The Legal Framework For Protecting Vulnerable Adults

The regulations relating to the ill-treatment of vulnerable adults with learning disabilities are often complex and not always easy to understand. However, laws are in place which can be used either to protect vulnerable adults or to act on their behalf if a crime or offence has been committed against them. It does require carers, students and professionals to have some knowledge of the law and knowledge of whom to contact for further assistance. If a criminal offence is suspected, it should always be referred to the police. Advice should always be sought from senior colleagues and managers on the next stages that should follow. 'Doing nothing' is not an option.

The sections outlined below are based on the definitions outlined in the No Secrets guidance (Department of Health 2000). The following list is not complete, but is meant to denote laws that can help and support vulnerable adults with learning disabilities, and offer them protection within a legal framework.


An offence of common assault is committed when a person assaults another person. Assault also takes account of both behaviour and language, so that any acts or words in connection with the use or threat of immediate violence to another person may signify assault.


An offence of battery is committed when a person intentionally and recklessly applies unlawful force to another. It carries a maximum penalty of six months' imprisonment and/or a fine not exceeding the statutory maximum.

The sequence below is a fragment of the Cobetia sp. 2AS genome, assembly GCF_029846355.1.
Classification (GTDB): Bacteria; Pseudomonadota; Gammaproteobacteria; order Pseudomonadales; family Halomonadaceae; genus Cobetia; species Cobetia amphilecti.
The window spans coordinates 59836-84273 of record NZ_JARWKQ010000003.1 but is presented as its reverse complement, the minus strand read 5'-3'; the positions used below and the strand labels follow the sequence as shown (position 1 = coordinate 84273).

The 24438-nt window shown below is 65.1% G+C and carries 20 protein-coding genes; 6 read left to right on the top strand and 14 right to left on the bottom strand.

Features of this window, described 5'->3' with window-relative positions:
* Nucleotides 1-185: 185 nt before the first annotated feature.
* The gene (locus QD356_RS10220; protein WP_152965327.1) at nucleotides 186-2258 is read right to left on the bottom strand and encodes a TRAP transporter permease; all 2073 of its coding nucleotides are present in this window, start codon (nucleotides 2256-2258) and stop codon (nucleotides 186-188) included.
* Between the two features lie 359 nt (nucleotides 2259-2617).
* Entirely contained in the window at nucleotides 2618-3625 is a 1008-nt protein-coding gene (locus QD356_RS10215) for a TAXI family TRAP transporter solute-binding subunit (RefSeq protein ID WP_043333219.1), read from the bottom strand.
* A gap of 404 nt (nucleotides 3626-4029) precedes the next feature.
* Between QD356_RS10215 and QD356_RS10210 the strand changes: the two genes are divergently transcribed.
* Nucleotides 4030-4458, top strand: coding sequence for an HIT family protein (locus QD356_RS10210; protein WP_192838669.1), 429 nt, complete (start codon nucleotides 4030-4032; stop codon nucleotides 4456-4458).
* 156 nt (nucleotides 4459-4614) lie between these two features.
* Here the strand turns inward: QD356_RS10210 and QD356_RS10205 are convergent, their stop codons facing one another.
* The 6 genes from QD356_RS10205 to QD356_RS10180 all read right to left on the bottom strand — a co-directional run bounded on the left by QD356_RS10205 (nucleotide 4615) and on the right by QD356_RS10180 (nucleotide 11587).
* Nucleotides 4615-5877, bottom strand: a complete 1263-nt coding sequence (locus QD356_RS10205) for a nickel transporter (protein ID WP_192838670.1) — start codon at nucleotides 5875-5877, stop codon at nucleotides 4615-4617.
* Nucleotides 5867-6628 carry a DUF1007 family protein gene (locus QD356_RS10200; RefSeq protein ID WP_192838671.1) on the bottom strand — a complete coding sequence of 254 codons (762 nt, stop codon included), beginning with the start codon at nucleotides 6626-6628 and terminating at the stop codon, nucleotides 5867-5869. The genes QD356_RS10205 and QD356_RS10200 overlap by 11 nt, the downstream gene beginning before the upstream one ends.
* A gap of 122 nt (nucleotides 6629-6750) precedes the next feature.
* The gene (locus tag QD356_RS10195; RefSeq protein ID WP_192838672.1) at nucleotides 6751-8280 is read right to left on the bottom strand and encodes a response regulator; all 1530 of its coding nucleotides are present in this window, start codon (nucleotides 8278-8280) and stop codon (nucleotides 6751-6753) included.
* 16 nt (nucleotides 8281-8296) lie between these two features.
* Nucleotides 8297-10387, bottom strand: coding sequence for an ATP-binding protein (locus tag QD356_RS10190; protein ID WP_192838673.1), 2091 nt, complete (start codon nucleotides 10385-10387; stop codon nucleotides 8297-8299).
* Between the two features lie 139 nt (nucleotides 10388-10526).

Assault occasioning actual bodily harm: section 47 of the Offences Against the Person Act 1861

This is defined by the degree of injury and the sentences available to the court. A key factor here would be:

'b. the vulnerability of the victim, such as when the victim is elderly, disabled or a child assaulted by an adult . . . the charge will normally be assault occasioning actual bodily harm.'

(Assault Occasioning Grievous Bodily Harm, sections 18 and 20, Offences Against the Person Act 1861)

Affray: section 3(1) of the Public Order Act 1986

This offence involves the use of threatening violence to another person and the other person fearing for his/her personal safety.

Fear or provocation of violence: section 4(1) of the Public Order Act 1986

This may involve threatening, abusive or insulting words and behaviour to another person, or threatening, abusive or insulting signs, writing or other visible representations that provoke unlawful violence or where the other person fears that unlawful violence will be used against them.

Restraint or the threat of restraint can amount to an assault or battery. It can also include any practice involving physical force, such as force-feeding. In addition, the human rights of the person may also be infringed, under the Human Rights Act 1998.

The detention of an adult against his/her wishes can constitute false imprisonment. In addition, specific guidance exists to protect adults with learning disabilities from physical restraint, as outlined by Harris et al. (1996). In addition, further advice suggests that:

'Professionals working with vulnerable people have a duty of care to ensure that in this context it means a need to avoid actions that may harm others, and that the agencies they work for act always in the best interest of the service user. Also, the framework provided by criminal and civil law should ensure that people can live without "interference from others" including for example assault or false imprisonment.'

(Powell & Northfield 2002)